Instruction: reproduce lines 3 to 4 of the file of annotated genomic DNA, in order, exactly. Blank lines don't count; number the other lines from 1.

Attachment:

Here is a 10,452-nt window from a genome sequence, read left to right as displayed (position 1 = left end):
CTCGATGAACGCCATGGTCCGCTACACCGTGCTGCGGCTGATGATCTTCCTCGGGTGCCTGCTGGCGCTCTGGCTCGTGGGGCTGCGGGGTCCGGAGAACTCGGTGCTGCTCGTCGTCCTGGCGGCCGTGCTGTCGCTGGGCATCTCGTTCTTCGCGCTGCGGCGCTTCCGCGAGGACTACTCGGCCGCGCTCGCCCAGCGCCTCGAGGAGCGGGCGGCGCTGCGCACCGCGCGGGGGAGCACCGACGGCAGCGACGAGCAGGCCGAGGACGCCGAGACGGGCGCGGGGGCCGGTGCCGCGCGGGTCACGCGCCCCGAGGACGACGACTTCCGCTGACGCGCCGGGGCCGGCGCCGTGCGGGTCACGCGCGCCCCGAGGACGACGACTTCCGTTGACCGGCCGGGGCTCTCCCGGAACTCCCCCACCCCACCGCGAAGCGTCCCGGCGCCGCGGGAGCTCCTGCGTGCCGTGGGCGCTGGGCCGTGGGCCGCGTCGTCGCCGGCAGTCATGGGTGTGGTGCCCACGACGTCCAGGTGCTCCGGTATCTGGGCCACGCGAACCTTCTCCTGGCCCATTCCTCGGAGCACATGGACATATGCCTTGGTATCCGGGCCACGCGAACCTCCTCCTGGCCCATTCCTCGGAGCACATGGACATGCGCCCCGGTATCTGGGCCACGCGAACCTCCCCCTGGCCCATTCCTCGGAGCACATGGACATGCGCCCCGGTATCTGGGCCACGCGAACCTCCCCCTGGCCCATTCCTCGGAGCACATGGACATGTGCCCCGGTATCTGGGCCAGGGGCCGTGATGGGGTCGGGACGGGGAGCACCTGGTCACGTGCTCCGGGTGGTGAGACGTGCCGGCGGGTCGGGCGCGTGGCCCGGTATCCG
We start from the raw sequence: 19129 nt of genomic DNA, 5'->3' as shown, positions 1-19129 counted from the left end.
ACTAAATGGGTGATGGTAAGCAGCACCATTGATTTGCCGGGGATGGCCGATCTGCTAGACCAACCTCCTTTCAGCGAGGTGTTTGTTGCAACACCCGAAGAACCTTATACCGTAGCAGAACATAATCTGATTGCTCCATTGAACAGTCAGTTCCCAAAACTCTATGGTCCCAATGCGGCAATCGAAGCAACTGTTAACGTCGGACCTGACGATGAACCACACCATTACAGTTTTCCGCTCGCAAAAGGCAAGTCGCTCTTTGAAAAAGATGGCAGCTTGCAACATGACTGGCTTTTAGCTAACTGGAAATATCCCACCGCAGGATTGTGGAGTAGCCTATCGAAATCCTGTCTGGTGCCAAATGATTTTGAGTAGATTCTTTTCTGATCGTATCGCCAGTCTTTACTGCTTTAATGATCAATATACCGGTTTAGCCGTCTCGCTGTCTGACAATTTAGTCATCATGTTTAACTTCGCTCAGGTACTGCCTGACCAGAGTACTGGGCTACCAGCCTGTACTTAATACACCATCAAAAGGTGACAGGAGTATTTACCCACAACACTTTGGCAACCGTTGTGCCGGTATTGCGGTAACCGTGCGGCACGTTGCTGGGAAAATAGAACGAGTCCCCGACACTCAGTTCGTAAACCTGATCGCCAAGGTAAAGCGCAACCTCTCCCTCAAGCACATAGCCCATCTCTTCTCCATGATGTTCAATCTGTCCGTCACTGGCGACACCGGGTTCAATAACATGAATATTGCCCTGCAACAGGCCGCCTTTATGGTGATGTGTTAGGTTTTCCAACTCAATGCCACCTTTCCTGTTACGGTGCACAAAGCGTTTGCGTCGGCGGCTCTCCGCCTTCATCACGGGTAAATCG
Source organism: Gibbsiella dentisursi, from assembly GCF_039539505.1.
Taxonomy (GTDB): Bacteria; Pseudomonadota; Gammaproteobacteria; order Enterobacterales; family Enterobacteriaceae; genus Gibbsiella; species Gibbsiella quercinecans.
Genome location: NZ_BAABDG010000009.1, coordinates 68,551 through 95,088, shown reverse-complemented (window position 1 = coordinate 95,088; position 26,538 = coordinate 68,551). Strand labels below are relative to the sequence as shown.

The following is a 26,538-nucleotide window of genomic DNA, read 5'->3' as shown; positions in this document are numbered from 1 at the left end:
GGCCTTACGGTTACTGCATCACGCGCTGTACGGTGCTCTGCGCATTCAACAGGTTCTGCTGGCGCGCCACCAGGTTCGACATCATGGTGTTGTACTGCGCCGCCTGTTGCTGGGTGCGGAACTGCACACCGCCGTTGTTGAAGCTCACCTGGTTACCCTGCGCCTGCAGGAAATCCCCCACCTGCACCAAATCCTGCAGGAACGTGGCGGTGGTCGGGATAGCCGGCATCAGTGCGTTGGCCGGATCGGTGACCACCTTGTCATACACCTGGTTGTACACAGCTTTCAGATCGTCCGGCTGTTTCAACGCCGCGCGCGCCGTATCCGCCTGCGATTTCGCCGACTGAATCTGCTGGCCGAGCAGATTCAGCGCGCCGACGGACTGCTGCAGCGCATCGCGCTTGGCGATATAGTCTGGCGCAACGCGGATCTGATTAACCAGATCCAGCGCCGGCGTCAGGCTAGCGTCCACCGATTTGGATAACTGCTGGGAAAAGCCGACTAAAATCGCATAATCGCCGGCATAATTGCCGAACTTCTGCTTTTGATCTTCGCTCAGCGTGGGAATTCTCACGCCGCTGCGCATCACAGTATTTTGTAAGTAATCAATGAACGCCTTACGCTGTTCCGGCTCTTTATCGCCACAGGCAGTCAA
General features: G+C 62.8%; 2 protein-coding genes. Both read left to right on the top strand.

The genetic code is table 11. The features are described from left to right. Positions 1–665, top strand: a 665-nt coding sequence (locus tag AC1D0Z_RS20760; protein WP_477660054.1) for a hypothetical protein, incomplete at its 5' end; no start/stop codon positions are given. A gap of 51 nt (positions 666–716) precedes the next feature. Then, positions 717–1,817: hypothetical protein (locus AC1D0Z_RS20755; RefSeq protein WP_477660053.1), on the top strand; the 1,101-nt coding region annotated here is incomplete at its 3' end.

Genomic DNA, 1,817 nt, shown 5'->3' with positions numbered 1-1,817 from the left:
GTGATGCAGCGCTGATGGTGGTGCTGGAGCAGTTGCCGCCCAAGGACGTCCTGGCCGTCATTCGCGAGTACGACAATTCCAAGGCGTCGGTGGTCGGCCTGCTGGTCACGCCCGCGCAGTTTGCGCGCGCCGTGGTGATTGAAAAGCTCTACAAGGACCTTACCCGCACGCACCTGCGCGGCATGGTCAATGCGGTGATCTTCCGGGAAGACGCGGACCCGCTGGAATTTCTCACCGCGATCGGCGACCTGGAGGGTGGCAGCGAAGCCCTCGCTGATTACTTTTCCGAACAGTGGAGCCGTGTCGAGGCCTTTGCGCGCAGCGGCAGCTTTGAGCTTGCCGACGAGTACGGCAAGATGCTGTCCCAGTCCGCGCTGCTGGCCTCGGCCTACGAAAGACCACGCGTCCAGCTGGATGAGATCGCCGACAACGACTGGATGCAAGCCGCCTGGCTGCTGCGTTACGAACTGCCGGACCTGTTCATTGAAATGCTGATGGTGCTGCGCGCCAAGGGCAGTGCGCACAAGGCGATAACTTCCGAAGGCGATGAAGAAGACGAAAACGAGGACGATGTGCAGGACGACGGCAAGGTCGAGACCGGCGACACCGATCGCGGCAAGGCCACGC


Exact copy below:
We start from the raw sequence: 19129 nt of genomic DNA, 5'->3' as shown, positions 1-19129 counted from the left end.
ACTAAATGGGTGATGGTAAGCAGCACCATTGATTTGCCGGGGATGGCCGATCTGCTAGACCAACCTCCTTTCAGCGAGGTGTTTGTTGCAACACCCGAAGAACCTTATACCGTAGCAGAACATAATCTGATTGCTCCATTGAACAGTCAGTTCCCAAAACTCTATGGTCCCAATGCGGCAATCGAAGCAACTGTTAACGTCGGACCTGACGATGAACCACACCATTACAGTTTTCCGCTCGCAAAAGGCAAGTCGCTCTTTGAAAAAGATGGCAGCTTGCAACATGACTGGCTTTTAGCTAACTGGAAATATCCCACCGCAGGATTGTGGAGTAGCCTATCGAAATCCTGTCTGGTGCCAAATGATTTTGAGTAGATTCTTTTCTGATCGTATCGCCAGTCTTTACTGCTTTAATGATCAATATACCGGTTTAGCCGTCTCGCTGTCTGACAATTTAGTCATCATGTTTAACTTCGCTCAGGTACTGCCTGACCAGAGTACTGGGCTACCAGCCTGTACTTAATACACCATCAAAAGGTGACAGGAGTATTTACCCACAACACTTTGGCAACCGTTGTGCCGGTATTGCGGTAACCGTGCGGCACGTTGCTGGGAAAATAGAACGAGTCCCCGACACTCAGTTCGTAAACCTGATCGCCAAGGTAAAGCGCAACCTCTCCCTCAAGCACATAGCCCATCTCTTCTCCATGATGTTCAATCTGTCCGTCACTGGCGACACCGGGTTCAATAACATGAATATTGCCCTGCAACAGGCCGCCTTTATGGTGATGTGTTAGGTTTTCCAACTCAATGCCACCTTTCCTGTTACGGTGCACAAAGCGTTTGCGTCGGCGGCTCTCCGCCTTCATCACGGGTAAATCG